Right but anyway. The rest of what I saw of the episode, I didn't view as flirtatious. But what I did see was what I expected. She lost it - and it was preventable. He set up the expectation that he would be there to take care of her in multiple ways at the session prior. Then he cancelled on her (even if it was for a good reason), so she felt he was unavailable to her when she needed to call. And now he's not going to take her to chemo. Even if he DID take her to the first chemotherapy session, he should have said that he would not be able to do this in the future. He left that one open-ended probably out of his own avoidance of wanting to hurt her feelings or cause her to back out of going altogether the first time if he had told her that he wouldn't take her again in the future.
I expected nothing less than a meltdown of rather epic proportions, and that's what we got. Whereas if he had just been up front in the first place... He should never have set the bar so high that he could be there to take care of her when the reality was, that could never happen - even if his father hadn't died, there may have been other reasons to cancel an appointment or not be able to answer the phone if she had called and needed him urgently.
And she was pissed at him by the end. Sure she felt bad for him that his father died, and I think she was trying to show genuine empathy. Twice in the episode she told him to stop analyzing things she said and to just take it for what it's worth. That was awesome. But she completely disconnected from him by the end. She allowed herself to open up and trust that he would be there for her, and he burned her. It may seem like a small thing to him - he was being kind, and in a reasonable world of course he couldn't be expected to be the person to continue taking her to chemotherapy. But that's not what she thought, and that's all that matters in this one. So now she views him completely differently - and I saw her reaction towards the end as completely detached and shut off. Sure, she smiled and was kind and appropriate, but you could tell she was done. He hurt her, she lost it, and now she's externally over it - but she's not going to let him in again. She's trying to hurt him back by not dignifying his request for her to call him when she's found someone else to take her to chemo. I'd take bets on whether or not she even shows for the next chemo session at all. Not because she's scared or any other reason - but now she wants to prove a point. It's all the control she has in this relationship.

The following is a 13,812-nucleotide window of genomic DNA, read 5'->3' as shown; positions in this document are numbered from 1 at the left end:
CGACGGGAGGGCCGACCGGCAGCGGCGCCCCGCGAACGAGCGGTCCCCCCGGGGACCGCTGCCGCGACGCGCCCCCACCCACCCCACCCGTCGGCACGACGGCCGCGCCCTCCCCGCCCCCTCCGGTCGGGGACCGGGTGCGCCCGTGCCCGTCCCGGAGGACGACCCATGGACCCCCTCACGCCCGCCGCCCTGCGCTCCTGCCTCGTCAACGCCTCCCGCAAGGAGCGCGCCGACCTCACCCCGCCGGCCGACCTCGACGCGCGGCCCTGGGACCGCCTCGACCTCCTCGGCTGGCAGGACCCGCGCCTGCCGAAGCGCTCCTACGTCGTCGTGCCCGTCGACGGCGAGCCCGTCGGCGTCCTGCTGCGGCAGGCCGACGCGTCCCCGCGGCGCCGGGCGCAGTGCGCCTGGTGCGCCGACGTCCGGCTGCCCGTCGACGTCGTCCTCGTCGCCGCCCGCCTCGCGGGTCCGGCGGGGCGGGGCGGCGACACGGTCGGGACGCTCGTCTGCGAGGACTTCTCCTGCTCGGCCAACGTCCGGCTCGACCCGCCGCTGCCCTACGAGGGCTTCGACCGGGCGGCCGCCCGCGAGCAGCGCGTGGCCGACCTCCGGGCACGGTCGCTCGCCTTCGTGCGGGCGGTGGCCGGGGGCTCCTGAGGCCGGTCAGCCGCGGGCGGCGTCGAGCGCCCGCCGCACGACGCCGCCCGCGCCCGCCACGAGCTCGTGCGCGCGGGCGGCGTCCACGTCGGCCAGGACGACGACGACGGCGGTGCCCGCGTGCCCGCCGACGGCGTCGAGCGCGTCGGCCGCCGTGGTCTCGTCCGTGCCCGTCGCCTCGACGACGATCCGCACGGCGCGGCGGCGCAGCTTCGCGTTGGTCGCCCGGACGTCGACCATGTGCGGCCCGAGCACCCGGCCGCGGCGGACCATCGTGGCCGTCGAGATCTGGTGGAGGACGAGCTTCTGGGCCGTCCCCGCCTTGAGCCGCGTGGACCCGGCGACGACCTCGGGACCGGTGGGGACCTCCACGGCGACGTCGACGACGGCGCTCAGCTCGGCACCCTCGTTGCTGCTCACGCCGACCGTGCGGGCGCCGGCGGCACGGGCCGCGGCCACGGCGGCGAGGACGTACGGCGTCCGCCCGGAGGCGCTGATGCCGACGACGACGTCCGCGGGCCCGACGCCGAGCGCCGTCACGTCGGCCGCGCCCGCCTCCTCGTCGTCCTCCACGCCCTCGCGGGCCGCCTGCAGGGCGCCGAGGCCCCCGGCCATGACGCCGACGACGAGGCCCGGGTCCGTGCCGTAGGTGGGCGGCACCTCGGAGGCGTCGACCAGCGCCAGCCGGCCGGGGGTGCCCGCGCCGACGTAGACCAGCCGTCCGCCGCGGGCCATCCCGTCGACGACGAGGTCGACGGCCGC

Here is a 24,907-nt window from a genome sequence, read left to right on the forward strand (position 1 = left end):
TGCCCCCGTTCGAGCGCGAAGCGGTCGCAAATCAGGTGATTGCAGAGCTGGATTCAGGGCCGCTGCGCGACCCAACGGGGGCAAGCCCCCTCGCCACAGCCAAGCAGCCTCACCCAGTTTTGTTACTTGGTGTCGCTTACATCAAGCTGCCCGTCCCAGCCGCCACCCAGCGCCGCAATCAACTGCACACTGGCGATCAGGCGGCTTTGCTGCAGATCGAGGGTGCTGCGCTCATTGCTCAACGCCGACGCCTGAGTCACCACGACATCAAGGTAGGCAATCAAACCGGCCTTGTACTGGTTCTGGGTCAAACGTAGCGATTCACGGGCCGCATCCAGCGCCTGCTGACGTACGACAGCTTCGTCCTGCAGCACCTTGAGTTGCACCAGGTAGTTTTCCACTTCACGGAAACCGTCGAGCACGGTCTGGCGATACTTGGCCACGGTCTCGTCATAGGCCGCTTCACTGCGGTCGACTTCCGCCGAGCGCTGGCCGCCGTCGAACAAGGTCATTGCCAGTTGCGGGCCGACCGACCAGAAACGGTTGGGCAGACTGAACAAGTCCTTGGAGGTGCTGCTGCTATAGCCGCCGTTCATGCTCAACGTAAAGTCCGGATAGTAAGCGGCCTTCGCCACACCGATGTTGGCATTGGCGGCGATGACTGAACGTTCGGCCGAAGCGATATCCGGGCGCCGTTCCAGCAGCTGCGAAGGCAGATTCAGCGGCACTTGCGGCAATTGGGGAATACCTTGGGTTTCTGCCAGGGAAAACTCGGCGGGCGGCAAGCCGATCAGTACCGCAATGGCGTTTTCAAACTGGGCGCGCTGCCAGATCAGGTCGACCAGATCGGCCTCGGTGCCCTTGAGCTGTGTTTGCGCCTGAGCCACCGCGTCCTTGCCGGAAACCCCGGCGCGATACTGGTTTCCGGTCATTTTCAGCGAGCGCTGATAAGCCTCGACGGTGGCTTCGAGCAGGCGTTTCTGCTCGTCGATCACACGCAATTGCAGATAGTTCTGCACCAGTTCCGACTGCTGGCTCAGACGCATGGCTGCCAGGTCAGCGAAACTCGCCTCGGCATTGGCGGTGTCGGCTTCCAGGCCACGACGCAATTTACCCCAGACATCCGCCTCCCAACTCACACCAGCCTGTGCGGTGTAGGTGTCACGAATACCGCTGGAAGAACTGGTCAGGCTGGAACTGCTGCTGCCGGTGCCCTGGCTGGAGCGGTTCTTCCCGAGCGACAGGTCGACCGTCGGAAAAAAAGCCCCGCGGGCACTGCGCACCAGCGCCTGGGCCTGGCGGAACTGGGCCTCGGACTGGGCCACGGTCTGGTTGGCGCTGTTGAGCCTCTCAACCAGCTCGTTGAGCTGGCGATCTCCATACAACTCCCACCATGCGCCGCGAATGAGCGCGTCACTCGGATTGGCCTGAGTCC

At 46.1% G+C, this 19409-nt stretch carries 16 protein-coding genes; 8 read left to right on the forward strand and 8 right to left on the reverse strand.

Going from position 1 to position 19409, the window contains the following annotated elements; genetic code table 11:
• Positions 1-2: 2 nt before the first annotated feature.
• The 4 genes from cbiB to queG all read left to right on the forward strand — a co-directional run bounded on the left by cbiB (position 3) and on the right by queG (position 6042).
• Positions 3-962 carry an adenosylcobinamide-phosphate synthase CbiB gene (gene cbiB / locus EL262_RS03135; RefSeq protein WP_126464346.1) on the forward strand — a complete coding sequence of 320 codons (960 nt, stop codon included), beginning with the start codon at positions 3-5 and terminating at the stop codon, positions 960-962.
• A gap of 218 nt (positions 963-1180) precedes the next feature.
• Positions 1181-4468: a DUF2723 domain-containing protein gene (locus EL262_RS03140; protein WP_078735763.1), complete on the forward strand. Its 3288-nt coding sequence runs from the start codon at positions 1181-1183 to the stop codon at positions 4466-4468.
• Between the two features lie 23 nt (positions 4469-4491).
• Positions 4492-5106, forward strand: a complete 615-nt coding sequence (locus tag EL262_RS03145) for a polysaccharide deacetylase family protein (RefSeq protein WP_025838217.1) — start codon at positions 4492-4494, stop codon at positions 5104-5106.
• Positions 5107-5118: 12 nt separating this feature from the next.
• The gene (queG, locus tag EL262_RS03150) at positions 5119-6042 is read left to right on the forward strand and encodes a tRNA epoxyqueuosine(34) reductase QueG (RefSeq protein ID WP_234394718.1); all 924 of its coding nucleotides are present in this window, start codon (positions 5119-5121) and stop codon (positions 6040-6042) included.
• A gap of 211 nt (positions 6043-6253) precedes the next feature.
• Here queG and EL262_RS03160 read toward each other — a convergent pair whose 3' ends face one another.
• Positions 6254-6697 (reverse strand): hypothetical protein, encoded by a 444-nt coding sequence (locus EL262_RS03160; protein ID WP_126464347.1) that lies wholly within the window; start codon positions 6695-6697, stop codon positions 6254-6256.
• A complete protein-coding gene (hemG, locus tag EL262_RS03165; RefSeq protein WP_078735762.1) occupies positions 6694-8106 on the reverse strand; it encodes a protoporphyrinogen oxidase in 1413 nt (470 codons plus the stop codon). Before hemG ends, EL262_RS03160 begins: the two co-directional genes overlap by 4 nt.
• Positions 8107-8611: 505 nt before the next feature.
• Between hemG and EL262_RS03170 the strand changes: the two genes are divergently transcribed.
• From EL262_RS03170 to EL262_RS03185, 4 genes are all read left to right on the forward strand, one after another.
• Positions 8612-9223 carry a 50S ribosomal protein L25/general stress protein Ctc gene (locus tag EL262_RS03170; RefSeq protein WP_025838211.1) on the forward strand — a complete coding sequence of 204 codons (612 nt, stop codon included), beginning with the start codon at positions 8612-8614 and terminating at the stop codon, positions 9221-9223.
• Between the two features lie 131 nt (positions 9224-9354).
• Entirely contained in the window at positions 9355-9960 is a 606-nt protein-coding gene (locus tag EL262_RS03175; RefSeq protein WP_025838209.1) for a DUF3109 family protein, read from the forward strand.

All this could have been easily prevented if he never set the unreasonable expectation that he would be there for her when he cannot possibly be. Sure, be there for her in the designated appointment time, and be somewhat available if she needs to talk to him via the phone at other times during the week. (Likely not immediately available, but will be able to return calls within a day or two in most cases.) He's the one that initiated the expectation, and now he's the one who is taking that expectation away. She may not react in a mature, reasonable way since now she appears almost vindictive by refusing to give him the peace of mind that she's found someone to take his place in caring for her, but that is *one* way to respond to hurt and disappointment, even if it's not the best or most productive way.